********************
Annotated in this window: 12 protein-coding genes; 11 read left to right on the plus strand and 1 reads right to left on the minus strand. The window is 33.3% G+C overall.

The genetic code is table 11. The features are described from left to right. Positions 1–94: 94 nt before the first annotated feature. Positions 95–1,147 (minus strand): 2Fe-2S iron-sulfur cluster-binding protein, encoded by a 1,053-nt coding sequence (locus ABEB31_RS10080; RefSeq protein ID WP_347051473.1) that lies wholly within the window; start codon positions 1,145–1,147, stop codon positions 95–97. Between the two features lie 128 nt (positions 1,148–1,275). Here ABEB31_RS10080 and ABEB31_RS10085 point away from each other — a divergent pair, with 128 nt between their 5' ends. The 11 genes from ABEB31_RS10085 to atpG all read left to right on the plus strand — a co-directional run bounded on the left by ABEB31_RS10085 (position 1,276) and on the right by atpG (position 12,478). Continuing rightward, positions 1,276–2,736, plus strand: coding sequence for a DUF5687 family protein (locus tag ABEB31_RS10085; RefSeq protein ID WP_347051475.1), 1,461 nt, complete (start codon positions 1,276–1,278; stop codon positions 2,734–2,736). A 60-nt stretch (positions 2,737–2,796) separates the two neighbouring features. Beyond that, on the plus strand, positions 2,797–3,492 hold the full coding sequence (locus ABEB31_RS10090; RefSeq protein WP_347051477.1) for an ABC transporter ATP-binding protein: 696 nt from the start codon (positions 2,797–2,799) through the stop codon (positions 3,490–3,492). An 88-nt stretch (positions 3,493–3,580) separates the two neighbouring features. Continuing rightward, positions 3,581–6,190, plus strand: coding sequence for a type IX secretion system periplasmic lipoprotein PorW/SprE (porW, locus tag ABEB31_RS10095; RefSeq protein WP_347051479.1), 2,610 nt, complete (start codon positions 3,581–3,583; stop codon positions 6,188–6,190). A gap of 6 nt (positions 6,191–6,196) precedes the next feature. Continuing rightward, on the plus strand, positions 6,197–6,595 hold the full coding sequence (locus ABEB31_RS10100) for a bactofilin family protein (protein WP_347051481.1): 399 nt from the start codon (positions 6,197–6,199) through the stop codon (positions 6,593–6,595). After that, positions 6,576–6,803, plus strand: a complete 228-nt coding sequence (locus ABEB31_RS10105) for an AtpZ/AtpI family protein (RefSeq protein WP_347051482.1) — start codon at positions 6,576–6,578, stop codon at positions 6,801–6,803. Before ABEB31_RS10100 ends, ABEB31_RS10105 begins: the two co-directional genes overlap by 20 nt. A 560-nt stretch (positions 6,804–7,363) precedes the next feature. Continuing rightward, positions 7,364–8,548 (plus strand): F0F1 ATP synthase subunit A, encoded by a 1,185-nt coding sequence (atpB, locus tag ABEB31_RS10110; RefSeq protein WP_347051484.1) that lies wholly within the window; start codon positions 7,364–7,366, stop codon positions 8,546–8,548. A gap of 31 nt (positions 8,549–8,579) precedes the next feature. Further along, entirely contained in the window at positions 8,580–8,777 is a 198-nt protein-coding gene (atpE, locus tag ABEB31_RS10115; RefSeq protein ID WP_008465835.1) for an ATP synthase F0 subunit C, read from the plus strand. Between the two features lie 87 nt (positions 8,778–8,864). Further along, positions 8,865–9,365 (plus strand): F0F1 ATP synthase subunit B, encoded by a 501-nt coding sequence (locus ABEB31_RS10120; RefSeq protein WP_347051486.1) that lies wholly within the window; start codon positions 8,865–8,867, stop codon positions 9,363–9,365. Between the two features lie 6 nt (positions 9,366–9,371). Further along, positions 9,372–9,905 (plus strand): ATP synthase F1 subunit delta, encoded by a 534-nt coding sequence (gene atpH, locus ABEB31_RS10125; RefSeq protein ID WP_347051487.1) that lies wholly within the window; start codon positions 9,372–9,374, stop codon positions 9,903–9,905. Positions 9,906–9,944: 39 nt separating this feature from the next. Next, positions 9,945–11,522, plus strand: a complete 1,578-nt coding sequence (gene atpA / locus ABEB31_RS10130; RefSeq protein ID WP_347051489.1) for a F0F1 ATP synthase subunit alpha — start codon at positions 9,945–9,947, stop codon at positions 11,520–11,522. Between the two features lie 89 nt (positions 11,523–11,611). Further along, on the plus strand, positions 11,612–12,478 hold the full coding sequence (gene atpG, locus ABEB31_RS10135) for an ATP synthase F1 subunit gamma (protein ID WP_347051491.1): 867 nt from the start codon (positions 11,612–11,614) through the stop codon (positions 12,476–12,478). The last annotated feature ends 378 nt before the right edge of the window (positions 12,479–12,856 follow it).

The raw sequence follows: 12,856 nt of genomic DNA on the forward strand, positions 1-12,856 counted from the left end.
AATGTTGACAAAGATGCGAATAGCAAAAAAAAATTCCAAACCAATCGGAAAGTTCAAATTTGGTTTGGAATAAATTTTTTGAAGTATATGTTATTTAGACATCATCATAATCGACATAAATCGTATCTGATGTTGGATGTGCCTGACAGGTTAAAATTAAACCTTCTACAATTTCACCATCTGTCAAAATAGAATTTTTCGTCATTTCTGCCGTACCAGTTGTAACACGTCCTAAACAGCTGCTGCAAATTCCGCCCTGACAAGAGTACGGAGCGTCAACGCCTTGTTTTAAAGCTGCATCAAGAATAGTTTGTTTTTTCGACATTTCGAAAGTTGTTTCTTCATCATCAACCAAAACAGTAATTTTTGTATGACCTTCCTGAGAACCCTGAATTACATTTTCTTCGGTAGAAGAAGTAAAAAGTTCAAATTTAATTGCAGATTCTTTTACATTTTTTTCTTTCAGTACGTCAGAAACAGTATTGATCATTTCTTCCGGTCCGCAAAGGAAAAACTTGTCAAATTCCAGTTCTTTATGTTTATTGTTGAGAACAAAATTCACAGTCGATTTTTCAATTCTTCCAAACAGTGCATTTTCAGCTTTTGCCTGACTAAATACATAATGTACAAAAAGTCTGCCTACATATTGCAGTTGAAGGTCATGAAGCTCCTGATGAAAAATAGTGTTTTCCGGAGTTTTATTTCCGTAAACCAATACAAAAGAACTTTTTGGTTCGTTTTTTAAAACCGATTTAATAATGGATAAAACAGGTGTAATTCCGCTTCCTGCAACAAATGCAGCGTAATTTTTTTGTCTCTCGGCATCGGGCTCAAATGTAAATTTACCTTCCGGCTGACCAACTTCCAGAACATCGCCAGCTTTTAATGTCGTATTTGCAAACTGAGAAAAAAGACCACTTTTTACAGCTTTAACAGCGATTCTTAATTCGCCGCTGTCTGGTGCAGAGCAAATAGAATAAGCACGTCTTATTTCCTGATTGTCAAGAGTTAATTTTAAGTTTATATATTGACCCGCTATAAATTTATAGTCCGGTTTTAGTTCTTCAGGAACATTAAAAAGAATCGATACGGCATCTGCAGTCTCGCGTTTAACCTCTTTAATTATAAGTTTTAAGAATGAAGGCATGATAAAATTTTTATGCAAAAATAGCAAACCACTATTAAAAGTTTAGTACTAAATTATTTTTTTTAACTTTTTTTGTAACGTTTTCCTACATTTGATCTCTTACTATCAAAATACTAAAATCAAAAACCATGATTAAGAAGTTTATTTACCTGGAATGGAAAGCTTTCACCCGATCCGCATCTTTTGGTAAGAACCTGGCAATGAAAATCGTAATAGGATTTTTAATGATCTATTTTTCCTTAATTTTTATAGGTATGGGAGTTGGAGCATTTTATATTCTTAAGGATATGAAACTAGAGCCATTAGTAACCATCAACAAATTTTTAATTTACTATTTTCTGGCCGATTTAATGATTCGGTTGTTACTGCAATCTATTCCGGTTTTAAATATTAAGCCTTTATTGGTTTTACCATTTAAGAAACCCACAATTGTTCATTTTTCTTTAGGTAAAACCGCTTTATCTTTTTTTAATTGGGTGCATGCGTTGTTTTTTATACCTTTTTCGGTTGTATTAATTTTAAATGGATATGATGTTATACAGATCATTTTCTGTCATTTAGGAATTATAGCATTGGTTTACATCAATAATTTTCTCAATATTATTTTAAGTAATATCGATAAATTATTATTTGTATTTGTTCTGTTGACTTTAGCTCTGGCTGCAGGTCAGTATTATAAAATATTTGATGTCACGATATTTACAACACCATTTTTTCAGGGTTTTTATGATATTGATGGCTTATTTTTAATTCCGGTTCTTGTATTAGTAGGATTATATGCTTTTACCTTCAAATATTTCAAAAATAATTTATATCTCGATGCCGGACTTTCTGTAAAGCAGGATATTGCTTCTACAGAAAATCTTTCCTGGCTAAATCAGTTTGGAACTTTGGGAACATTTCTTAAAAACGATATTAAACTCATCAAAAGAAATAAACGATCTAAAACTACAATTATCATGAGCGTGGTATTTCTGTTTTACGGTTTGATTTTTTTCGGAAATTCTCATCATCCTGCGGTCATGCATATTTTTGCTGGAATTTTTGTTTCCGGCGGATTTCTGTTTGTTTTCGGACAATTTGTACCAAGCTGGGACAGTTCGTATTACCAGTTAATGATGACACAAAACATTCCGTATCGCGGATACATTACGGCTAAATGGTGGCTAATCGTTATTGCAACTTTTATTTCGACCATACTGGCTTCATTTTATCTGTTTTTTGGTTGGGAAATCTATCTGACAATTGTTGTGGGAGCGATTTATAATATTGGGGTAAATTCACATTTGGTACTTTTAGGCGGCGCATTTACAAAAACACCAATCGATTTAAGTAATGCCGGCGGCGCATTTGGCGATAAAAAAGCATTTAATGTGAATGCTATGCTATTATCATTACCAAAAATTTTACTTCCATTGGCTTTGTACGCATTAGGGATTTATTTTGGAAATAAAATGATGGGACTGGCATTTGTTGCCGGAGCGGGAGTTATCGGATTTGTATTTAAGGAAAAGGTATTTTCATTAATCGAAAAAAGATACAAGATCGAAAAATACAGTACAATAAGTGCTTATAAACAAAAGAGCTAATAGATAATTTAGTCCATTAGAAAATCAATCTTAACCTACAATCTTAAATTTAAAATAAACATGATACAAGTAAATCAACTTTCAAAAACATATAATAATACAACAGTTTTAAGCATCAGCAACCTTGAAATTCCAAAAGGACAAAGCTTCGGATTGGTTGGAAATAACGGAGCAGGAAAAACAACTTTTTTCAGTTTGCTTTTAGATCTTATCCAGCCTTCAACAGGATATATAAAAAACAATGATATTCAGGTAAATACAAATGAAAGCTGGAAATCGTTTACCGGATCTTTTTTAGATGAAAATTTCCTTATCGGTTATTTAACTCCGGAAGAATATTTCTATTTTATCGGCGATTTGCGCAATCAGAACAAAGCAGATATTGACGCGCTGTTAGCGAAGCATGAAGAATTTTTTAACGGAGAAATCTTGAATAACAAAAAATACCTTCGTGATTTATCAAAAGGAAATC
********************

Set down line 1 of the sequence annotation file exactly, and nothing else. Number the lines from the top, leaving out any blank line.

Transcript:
Annotated in this window: 12 protein-coding genes; 11 read left to right on the plus strand and 1 reads right to left on the minus strand. The window is 33.3% G+C overall.